Print wirelessly using personal devices

Printing required students to reserve a desktop at the Library / Learning Crossroads, but now it’s as simple as using your iPhone.

For the students that rely on printing at the library, it might become a lot easier and quicker to print a paper right before class with wireless printing.

Chair of the Library Department Paula Paggi has been trying to incorporate wireless printing for students in the library. She said students could send materials from their cellphones, tablets, or computers to print in the copy tech room without having to use one of the desktop computers.

“We should finally rise to a priority, in the sense that this is what the students are using, this is what they need, and not put another obstacle in getting their work done and succeeding,” Paggi said.

Technology Librarian Clay Gediman said the library prioritizes wireless printing for students to make it easier to turn in academic assignments.

“If they have something saved on their computer, how are you going to get to it,” Gediman said. “You’d have to print from one of our workstations, and that’s fine. We have a lot of places that they can print from, but even then it gets crowded and it’s not the most convenient thing.”

Colleges, such as LA Trade Tech and Harbor, have already implemented this technology. Paggis said that Pierce has communicated with them to learn about the programs.

John Mallari, an English major, said he thinks wireless printing will make printing more accessible.

“I’m open to it. I think it will ultimately be easier, and it’s nice to have the option,” Mallari said.

Gediman said he noticed a growth of twice as many students using tablets and cellphones to get their work done.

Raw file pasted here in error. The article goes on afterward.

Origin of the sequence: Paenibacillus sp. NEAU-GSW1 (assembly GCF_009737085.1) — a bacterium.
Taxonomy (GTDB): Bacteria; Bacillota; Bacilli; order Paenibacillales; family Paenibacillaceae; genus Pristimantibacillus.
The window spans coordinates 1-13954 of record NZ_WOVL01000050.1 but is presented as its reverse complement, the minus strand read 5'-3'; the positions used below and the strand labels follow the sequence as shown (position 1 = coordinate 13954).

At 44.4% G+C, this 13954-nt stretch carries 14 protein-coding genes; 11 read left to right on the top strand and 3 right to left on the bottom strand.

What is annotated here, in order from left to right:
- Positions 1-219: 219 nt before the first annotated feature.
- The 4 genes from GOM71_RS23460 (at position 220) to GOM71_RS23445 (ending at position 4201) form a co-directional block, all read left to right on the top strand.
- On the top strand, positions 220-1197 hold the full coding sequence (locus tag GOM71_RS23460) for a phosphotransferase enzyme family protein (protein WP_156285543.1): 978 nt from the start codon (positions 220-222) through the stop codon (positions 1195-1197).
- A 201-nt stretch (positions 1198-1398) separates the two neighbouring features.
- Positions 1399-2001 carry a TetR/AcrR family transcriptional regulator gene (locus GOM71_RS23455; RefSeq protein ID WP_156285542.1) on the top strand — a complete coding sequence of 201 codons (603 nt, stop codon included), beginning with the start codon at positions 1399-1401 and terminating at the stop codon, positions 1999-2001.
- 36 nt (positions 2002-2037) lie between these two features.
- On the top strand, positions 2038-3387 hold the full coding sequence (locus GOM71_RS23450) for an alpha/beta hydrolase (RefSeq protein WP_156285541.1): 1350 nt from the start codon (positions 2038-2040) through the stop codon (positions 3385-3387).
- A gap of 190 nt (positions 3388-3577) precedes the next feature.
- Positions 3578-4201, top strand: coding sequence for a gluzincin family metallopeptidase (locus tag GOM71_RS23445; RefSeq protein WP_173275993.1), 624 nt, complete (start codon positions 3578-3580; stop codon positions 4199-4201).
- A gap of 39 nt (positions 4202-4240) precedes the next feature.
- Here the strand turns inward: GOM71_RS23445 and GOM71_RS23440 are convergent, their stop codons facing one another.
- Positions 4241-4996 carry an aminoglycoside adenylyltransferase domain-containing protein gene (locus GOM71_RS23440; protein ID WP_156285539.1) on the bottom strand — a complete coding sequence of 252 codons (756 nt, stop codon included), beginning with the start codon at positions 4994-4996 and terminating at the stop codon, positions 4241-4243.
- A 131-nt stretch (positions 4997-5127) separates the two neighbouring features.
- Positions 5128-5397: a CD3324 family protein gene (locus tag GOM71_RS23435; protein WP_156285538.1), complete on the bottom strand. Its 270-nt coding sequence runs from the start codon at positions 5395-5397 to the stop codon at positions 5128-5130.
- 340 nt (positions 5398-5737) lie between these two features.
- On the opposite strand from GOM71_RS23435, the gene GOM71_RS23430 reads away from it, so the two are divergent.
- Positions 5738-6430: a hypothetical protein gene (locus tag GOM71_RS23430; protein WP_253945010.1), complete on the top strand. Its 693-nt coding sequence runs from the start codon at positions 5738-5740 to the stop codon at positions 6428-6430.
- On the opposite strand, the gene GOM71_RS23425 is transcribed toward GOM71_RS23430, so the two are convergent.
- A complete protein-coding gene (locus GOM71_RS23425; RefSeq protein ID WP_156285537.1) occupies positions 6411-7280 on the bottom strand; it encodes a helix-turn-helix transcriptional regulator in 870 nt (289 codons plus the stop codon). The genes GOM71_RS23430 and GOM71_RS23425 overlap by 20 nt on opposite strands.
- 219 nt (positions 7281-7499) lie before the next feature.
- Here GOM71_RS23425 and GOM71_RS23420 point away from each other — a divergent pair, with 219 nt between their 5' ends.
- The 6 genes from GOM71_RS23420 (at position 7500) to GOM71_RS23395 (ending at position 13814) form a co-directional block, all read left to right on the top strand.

“So many students are relying so much more on their own devices. People are still using laptops, so that hasn’t gone away, but tablets are also added in, phones are added in for more functionality,” Gediman said. “We’ve been pushing for it for a while. We’re seeing students just using their own materials more.”

Music major Jeremy Hernandez said it would make it so that students get in and out quickly.

“I print things on campus, and I would probably use it much more if there was wireless printing,” Hernandez said.

For five years, the library worked to have the WI-FI and the payment methods updated to expedite printing, Paggi said.

Because not all students carry cash, they are now able to pay to print with cash or credit cards.

After changing that, library staff decided to put in the order for wireless printing. However, Paggi said there have been issues because InfoTech has different priorities.

“To facilitate their work, we should be able to do WI-FI printing,” Paggi said. “It should rise to a priority.”

Wireless printing wasn’t ranked as a top priority, and there is only one person that can manage the program, Paggi said.

She said she doesn’t think it’s a factor of cost, but of time and work. She thinks it’s important to get this program going, and have it rank higher in priority to help the students.

There are items on the list of priorities before the wireless printing, such as the Wi-Fi connectivity issues and the electronic bulletin board at the Mall.

Once that gets resolved, Paggi hopes the wireless printing will be next on the list, unless there is something else of more importance.